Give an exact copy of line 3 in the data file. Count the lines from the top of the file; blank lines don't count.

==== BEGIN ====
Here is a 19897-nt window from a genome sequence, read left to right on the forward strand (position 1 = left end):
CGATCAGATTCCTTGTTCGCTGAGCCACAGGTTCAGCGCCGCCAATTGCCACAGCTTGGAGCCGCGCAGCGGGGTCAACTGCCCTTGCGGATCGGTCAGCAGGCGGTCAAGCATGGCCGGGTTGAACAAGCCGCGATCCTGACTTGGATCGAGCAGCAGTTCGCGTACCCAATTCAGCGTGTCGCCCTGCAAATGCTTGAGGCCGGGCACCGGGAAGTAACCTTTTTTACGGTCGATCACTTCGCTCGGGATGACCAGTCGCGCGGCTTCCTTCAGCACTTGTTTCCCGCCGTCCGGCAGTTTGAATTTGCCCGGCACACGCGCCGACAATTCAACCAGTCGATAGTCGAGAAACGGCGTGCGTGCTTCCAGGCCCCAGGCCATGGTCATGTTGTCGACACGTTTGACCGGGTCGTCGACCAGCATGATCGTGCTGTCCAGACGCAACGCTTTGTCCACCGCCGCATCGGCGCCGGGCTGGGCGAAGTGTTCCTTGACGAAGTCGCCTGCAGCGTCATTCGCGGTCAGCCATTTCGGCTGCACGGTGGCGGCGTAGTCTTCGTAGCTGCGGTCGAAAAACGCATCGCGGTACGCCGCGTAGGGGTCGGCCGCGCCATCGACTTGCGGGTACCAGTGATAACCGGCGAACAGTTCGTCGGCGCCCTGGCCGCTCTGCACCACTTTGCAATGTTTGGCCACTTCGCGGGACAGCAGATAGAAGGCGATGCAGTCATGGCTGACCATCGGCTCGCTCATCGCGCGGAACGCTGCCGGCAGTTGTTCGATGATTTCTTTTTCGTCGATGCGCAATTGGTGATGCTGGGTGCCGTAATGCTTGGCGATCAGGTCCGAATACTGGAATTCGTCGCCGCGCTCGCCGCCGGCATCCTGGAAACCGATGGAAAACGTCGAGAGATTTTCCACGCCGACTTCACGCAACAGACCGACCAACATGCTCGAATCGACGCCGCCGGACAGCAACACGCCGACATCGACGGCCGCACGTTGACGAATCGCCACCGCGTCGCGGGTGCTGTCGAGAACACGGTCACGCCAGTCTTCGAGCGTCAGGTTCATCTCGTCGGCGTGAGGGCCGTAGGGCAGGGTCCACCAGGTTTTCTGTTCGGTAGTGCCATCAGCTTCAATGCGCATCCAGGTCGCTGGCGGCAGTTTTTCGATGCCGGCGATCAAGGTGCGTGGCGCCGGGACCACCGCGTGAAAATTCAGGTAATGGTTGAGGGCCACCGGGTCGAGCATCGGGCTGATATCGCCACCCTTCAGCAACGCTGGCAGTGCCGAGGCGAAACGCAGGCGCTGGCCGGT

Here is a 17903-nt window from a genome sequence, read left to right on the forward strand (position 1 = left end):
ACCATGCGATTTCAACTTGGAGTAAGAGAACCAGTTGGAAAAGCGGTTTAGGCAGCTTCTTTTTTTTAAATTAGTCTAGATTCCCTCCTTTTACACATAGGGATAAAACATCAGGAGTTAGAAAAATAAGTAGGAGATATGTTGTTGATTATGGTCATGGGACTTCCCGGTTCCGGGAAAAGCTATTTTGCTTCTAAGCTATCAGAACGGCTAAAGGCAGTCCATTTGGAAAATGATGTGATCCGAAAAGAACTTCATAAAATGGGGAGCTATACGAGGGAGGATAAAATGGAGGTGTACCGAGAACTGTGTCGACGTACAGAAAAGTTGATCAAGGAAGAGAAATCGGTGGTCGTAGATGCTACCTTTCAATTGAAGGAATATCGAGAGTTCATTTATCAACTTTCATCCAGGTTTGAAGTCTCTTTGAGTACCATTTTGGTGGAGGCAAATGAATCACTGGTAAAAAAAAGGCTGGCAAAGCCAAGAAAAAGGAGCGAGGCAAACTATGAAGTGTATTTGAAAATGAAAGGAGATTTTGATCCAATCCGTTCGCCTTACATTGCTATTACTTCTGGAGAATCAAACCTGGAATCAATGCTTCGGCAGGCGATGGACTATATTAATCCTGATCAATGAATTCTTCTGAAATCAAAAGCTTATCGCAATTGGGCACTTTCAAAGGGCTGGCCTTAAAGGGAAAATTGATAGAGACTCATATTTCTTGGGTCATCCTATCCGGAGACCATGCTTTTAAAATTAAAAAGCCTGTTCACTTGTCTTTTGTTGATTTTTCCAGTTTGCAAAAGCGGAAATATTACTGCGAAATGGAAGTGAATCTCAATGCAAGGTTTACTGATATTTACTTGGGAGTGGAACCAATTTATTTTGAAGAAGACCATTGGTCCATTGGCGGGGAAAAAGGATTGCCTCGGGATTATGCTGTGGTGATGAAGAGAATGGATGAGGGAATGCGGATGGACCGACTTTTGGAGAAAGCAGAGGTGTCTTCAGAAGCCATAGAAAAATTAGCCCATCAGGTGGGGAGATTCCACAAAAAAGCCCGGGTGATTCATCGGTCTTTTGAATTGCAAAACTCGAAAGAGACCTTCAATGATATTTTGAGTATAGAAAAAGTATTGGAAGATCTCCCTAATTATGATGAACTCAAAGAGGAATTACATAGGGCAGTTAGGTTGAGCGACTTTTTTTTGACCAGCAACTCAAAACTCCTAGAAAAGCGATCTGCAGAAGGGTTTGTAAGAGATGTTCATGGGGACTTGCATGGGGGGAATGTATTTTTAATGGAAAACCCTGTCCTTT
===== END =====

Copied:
Here is a 17903-nt window from a genome sequence, read left to right on the forward strand (position 1 = left end):